A paper on sea otters dying from exposure to cyanobacteria along the coast of California may have saved the life of a dog in Montana.
Dr. Melissa Miller and her team from the Marine Wildlife Veterinary Care and Research Center of the California Department of Fish and Game had looked into potential treatments for microcystin poisoning after a number of sea otters died from exposure. An experimental treatment she found led to the cure of the Montana dog.
Decoded Science, in an interview with Dr. Kelly Rankin, the Montana dog’s veterinarian, learned more about the use of Cholestyramine and other supportive care to treat microcystin, exposure.
Blue-green Algae Toxins Affect Many Species
This problem is not new. Cyanobacteria, blue-green algae, are just one of the many toxic forms of harmful algal blooms (HABs).
Red tide, for example, is caused by a completely different algae, and even within the cyanobacteria family, microcystin is only one variety. Different HABs act in different ways; some affect the nervous system, some the gastrointestinal systems and some, like microcystin are hepatotoxic, affecting the liver.
Outside the US there is a report of three dogs in the Netherlands dying from microcystin poisoning, the first confirmed cases in that country. Humans, birds, fish, and even marine mammals have died from exposure to microcystins.
In the California case, 21 sea otters deaths were linked to microcystin exposure. Postmortem testing confirmed the cause of death but until then no one knew what was affecting them. In fact, prior to that incident, it was thought that microcystins would not survive in the marine environment.
What Dog Owners Should Know About Exposure to Cyanobacteria
Dr. Rankin suggests that dog owners not allow their pets to play in or drink water that looks slimy, particularly if the slime has an iridescent blue-green color. Given that microcystins are found in the marine environment, as in the case of the sea otters in California, and in deserts, as described by a letter to the Veterinary Record, any healthy dog that exhibits sudden symptoms with no other obvious exposure risks, should be considered as a potential microcystin case.
In a report to the Veterinary Record, the alga was identified in the dried crusts on the desert surface. It is presumed that the dogs ingested some of the cyanobacteria while drinking rainwater from puddles. Two of the four dogs in this report died, the other two recovered.
What are the Symptoms of Microsystin Toxicity
So what should owners be aware of after a trip to the lake, or after their dog has been drinking from stagnant puddles? Lethargy, anorexia and vomiting were the initial symptoms.
Blood tests showed elevated liver enzymes. Five days after exposure to the algal bloom other evidence of liver failure, including dark urine, tarry stools, and blood coagulation problems were noted. In other cases, dogs have also developed severe diarrhea.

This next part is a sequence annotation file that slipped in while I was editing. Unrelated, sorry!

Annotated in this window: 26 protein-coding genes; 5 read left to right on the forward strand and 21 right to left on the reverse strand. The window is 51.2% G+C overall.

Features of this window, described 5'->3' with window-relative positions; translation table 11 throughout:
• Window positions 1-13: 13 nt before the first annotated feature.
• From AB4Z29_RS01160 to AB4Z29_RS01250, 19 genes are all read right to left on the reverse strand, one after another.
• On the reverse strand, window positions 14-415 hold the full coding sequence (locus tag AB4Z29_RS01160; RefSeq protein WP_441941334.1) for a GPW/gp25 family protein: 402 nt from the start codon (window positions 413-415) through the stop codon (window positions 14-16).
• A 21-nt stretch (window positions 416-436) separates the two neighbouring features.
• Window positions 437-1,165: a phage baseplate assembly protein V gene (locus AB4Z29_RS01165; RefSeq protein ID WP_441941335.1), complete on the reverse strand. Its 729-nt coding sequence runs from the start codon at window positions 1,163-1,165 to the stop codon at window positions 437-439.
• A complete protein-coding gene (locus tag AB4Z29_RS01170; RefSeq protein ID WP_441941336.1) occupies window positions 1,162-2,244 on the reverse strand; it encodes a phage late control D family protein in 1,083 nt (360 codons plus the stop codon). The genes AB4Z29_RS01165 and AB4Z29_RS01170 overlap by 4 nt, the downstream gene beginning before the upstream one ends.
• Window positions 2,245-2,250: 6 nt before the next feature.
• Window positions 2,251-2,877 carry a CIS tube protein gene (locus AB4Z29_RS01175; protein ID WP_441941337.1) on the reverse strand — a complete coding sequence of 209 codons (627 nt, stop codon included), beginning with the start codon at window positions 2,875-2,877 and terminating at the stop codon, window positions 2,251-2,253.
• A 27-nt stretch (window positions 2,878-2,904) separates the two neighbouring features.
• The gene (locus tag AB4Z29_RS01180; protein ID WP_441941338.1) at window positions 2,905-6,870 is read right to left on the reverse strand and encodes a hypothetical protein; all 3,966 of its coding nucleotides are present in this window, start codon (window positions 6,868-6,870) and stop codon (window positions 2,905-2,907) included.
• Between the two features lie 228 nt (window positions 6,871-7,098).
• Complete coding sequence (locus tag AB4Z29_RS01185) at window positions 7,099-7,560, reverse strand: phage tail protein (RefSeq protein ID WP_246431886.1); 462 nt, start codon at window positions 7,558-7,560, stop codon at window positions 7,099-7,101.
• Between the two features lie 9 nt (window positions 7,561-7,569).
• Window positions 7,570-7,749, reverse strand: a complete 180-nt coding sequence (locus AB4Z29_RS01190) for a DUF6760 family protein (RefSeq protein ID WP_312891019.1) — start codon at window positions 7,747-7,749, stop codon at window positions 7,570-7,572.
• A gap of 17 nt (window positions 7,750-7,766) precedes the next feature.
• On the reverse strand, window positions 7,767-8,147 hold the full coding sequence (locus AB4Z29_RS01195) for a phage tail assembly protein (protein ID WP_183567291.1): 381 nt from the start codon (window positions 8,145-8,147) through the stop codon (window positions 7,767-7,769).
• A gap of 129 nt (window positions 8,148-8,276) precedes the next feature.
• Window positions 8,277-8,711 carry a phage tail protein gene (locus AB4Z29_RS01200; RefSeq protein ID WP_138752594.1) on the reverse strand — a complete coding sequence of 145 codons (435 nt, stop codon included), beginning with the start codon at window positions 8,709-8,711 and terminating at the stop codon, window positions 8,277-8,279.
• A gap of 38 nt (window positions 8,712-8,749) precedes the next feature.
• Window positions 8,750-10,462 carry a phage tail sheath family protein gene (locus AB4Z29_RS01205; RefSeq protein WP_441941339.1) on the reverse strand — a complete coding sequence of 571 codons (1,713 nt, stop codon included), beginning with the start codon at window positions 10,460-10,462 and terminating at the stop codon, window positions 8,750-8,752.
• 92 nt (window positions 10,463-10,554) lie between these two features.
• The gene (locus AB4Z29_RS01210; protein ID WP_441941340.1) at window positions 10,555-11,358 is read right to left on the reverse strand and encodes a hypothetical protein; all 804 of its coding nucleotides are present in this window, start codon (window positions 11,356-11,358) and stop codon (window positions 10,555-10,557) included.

First Reported Successful Cholestyramine Treatment in a Micrycystin Exposed Dog
When Dr. Rankin first admitted the dog, she began supportive care, which included IV fluids, antibiotics and a nutritional supplement, Denmarin. Dr. Rankin told Decoded Science that she has used Denmarin, which combines milk thistle and S-Adenosyl Methionine (S-AME) for other dogs with liver problems as it supports liver function. While this may have helped, Dr. Rankin told Decoded Science that the product is only available as a large pill, thus not an option for dogs that are vomiting or nauseous.
As her patient’s symptoms worsened, Dr. Rankin began searching for more information on what could be causing the problem and what else she could do. She was eventually put in touch with Dr. Miller who told her about a product that had only been tested in the laboratory on rodents. Dr. Rankin elected to try the experimental drug, Cholestyramine, one of the early human medications for the control of high cholesterol, hence the name.
Over the next two days the dog improved dramatically and was soon able to go home. A recheck 17 days later showed that her liver enzyme levels had returned to normal.
Results for One Dog Are Not A Guarantee for Success in Every Case
Because this report documents a single case, not a controlled study, the results must be interpreted with caution. Cholestyramine binds strongly to bile salts which attach to microcystins and to the microcystins themselves so it is likely to be helpful in other microcystin poisoning cases.
On the other hand, Cholestyramine would not necessarily help a dog who is experiencing neurological or other organ symptoms as it is unknown whether it binds to other types of toxic algae.
It is also important to remember that not every animal will react in the same way to a medication. The dog in the study did not experience any serious side effects but other dogs may be more sensitive.
Nonetheless, treatment with Cholestyramine is worth discussing with your veterinarian should your dog, who might have been exposed to water sources that may contain cyanobacteria, suddenly become seriously ill with severely elevated liver enzymes.
According to Dr. Rankin, the treatment turned her patient around quickly, and at a point where her condition was worsening despite intense supportive care. And Cholestyramine is inexpensive and readily available at any pharmacy.